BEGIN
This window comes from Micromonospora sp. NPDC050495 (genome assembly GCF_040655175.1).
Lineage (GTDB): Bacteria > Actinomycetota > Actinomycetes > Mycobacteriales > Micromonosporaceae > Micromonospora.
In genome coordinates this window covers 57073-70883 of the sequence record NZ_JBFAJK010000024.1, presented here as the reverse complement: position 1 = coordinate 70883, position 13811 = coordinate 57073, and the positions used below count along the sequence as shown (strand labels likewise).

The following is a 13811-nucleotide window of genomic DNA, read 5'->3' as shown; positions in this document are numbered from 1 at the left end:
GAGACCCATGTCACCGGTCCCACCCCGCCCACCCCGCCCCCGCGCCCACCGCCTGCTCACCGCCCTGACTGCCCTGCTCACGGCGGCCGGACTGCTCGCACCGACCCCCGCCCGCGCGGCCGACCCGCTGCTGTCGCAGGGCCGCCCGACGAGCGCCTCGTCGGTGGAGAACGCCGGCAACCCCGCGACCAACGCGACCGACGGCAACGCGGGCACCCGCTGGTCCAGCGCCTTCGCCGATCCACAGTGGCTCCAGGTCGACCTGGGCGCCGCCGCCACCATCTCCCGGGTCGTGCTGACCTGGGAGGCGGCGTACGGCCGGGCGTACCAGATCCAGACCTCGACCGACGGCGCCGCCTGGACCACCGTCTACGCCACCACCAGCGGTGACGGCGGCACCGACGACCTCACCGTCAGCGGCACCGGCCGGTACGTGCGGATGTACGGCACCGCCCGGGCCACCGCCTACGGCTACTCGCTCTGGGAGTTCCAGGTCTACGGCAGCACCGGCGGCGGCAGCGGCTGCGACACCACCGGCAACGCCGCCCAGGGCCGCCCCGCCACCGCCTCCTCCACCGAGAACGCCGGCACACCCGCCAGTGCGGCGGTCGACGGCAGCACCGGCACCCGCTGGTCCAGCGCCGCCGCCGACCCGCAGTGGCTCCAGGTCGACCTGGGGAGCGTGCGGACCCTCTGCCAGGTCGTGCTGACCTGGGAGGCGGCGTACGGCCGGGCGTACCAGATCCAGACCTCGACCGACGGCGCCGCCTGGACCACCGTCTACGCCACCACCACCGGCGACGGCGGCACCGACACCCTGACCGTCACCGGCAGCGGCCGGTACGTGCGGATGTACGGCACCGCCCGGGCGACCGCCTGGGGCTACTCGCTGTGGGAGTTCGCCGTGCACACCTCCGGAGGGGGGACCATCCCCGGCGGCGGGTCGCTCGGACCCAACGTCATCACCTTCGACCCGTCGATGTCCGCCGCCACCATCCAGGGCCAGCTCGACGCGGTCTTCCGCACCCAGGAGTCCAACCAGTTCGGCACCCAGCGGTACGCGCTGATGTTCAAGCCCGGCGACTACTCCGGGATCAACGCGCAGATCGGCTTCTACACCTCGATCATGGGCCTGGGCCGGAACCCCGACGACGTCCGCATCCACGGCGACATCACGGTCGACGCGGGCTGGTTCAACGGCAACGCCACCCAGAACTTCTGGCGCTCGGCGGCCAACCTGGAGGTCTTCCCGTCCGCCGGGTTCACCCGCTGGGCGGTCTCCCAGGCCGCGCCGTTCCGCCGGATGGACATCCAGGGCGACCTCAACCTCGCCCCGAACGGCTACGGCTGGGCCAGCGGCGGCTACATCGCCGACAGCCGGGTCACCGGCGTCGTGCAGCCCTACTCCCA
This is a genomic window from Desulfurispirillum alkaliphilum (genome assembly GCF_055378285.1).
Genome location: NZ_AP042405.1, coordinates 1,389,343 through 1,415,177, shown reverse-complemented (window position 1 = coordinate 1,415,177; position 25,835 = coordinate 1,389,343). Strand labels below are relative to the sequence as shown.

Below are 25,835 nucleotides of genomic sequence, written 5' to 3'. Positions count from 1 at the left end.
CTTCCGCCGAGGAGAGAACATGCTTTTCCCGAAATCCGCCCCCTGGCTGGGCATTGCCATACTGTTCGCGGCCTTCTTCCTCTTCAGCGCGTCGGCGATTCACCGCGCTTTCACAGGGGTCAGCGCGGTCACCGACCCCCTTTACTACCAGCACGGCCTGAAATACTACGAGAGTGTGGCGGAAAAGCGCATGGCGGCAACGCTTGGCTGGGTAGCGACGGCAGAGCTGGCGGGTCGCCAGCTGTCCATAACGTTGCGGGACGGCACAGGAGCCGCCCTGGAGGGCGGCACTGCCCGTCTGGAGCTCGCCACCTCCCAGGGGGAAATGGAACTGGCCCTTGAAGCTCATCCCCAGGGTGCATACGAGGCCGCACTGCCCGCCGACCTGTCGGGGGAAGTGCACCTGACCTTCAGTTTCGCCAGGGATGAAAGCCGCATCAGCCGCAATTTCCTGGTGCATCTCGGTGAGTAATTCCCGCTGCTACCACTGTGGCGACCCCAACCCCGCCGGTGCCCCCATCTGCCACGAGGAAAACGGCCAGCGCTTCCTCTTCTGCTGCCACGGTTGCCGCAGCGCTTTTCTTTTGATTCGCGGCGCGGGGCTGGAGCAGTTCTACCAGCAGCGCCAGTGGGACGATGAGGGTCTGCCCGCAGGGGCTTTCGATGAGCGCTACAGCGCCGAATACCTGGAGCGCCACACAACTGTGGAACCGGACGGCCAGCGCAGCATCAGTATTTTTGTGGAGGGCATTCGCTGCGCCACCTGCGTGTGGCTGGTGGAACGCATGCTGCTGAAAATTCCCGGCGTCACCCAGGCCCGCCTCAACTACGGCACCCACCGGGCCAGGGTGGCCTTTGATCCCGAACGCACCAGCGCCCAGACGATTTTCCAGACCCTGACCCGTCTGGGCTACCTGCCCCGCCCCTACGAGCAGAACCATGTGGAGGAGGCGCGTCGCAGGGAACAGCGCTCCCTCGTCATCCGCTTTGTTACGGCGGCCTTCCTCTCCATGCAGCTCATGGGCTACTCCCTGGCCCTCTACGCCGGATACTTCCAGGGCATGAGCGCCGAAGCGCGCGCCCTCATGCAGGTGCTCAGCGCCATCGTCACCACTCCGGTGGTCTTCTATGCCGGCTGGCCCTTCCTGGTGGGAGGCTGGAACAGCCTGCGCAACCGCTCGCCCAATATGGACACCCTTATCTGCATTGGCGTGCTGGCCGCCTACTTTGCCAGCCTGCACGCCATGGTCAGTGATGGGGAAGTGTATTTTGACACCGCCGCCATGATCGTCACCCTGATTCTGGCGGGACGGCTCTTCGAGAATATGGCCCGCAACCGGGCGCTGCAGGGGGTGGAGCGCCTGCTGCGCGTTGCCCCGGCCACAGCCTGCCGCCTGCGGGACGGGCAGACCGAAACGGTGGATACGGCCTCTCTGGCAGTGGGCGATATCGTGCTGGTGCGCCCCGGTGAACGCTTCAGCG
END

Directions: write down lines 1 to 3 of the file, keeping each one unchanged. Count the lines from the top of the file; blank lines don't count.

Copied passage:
This window comes from Micromonospora sp. NPDC050495 (genome assembly GCF_040655175.1).
Lineage (GTDB): Bacteria > Actinomycetota > Actinomycetes > Mycobacteriales > Micromonosporaceae > Micromonospora.
In genome coordinates this window covers 57073-70883 of the sequence record NZ_JBFAJK010000024.1, presented here as the reverse complement: position 1 = coordinate 70883, position 13811 = coordinate 57073, and the positions used below count along the sequence as shown (strand labels likewise).